Halloween is no treat for teeth, says dental expert
 

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Halloween is no treat for teeth, says dental expert

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Halloween is no treat for teeth, says dental expert

 

Halloween is no treat for teeth, says dental expert

Halloween is a time of ghosts, witches and ghouls, but this year a UK dental charity is reminding parents how traditions such as trick or treating can increase risks of damage to their children's teeth.

After an evening of trick or treating, children are likely to return home with a goody bag full of sweets and sugary foods. Although this is exciting for children, parents need to be aware of the risk of tooth decay.

The British Dental Health Foundation's chief executive, Dr Nigel Carter, explains that it is better for children to eat sugary foods all together, rather than to spread eating them out over a few hours.

He says: 'We want children to enjoy themselves at Halloween. The trick is to find a middle ground – not to gorge on sweets for hours.'

With Bonfire night also only around the corner, and all the food delights that come with it, the Foundation emphasises that everything is OK in moderation.

Dr Carter says: 'It's OK to have the odd sugary treat on a special occasion as long as children keep up their regular dental health routine. On a daily basis, it is important that children have a healthy balanced diet, with five portions of fruit and vegetables. This combined with a good dental cleaning routine with fluoride toothpaste will help protect the teeth against conditions such as tooth decay and gum disease.'

Dr Carter adds: 'Each time a sugary food or drink is consumed the sugar reacts with the bacteria in plaque (the sticky coating on the teeth) and produces harmful acids. These acids attack the teeth and dissolve the protective enamel coating on the teeth, which  after many such attacks can lead to a cavity (a hole) forming in the tooth and eventually a need for a filling or extraction Рsomething every parent would want their child to avoid.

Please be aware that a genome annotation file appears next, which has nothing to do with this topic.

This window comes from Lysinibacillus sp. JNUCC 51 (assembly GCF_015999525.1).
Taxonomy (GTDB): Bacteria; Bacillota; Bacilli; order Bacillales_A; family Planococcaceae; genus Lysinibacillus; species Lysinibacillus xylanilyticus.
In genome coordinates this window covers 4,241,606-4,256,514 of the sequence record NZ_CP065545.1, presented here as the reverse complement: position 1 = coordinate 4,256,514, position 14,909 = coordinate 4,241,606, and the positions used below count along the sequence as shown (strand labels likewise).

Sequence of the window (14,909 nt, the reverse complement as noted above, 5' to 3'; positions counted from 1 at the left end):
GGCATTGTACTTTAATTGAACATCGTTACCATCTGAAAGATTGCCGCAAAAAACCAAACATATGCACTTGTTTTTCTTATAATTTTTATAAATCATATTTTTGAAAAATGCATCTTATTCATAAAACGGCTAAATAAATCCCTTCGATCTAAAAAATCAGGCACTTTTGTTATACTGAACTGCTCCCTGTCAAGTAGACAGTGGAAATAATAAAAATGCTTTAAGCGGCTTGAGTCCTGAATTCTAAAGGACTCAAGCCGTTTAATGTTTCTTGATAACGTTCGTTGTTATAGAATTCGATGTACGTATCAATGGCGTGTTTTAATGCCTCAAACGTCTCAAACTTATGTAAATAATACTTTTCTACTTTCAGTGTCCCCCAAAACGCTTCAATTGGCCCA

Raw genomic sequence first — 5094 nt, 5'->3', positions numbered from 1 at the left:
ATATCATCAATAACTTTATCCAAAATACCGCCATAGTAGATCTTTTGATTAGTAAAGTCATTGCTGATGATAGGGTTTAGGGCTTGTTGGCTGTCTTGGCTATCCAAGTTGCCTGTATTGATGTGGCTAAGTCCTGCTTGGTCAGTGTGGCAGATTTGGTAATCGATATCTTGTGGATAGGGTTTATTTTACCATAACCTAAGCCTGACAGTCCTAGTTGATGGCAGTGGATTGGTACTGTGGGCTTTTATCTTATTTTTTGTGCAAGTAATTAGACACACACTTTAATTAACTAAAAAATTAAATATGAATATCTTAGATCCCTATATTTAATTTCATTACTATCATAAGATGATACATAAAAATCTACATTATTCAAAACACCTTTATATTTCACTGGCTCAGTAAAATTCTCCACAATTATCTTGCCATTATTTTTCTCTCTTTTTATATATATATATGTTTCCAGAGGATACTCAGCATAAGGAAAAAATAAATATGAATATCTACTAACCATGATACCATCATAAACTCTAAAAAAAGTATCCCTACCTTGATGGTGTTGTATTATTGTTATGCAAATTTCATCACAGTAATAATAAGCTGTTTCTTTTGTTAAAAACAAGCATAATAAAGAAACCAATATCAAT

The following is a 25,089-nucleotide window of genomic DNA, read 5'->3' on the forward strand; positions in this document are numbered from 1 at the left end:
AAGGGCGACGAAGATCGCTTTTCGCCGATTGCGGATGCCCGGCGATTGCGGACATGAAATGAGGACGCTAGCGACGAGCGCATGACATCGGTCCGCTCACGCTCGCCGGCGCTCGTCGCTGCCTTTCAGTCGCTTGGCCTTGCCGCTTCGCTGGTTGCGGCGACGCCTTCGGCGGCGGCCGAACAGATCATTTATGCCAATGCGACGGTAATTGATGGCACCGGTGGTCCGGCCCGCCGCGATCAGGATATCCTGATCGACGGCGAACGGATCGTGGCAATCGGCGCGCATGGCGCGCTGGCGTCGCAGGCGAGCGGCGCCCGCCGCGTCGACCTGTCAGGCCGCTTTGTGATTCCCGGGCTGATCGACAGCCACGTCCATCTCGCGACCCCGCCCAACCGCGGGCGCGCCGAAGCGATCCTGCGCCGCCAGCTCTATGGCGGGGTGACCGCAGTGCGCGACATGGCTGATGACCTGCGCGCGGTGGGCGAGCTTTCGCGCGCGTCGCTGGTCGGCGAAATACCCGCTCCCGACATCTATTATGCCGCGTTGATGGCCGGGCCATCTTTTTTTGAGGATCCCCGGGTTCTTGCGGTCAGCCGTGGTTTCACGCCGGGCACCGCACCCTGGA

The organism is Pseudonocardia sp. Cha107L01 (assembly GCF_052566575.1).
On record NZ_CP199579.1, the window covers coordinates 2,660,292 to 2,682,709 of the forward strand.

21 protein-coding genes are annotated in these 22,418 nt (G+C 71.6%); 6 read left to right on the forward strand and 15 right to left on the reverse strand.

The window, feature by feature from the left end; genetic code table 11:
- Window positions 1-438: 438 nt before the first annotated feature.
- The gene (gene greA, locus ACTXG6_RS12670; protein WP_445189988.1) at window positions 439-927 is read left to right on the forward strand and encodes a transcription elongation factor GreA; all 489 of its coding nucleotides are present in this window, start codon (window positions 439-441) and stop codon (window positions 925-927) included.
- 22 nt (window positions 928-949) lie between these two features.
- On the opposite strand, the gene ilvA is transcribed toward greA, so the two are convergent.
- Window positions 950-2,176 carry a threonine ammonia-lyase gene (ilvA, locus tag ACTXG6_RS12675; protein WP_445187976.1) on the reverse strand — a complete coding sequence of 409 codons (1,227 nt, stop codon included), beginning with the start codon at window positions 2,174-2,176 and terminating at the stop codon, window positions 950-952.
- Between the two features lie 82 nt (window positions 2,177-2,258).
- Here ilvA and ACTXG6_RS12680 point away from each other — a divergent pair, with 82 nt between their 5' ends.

'The key thing for parents to remember is that it is how often sugar is consumed, rather than how much sugar, which affects the chance of decay. It takes the saliva in the mouth up to an hour to neutralise the acid. This means every time sugary foods or drinks are consumed, the teeth are under attack for an hour. If children are constantly snacking on sweet foods, their teeth never have a chance to recover completely.'

Substituting sweets for crisps or other carbohydrate snacks won't stop the risk of cavities either. These can also create an acid environment in the mouth and lead to cavities. Instead, parents can give out healthy snacks such as fruit or breadsticks or even small toys to ‘trick or treaters'.

The Foundation suggests offering sugar-free sweets and avoiding giving out sticky, sweets such as toffee that stick to the teeth and give the bacteria a longer time in which to attack.

For parents with any concerns about their child's dental health, the National Dental Helpline (0845 063 1188) is available Monday to Friday, 9am to 5pm. The helpline is staffed by fully qualified dental experts who offer free, confidential and impartial advice on all dental health topics from diet to preventive care to dental decay.

The helpline can also be contacted by email at helpline@dentalhealth.org. Further information is also available on the Foundation website at www.dentalhealth.org.

 Posted on : Wed 27th - Oct - 2010

 

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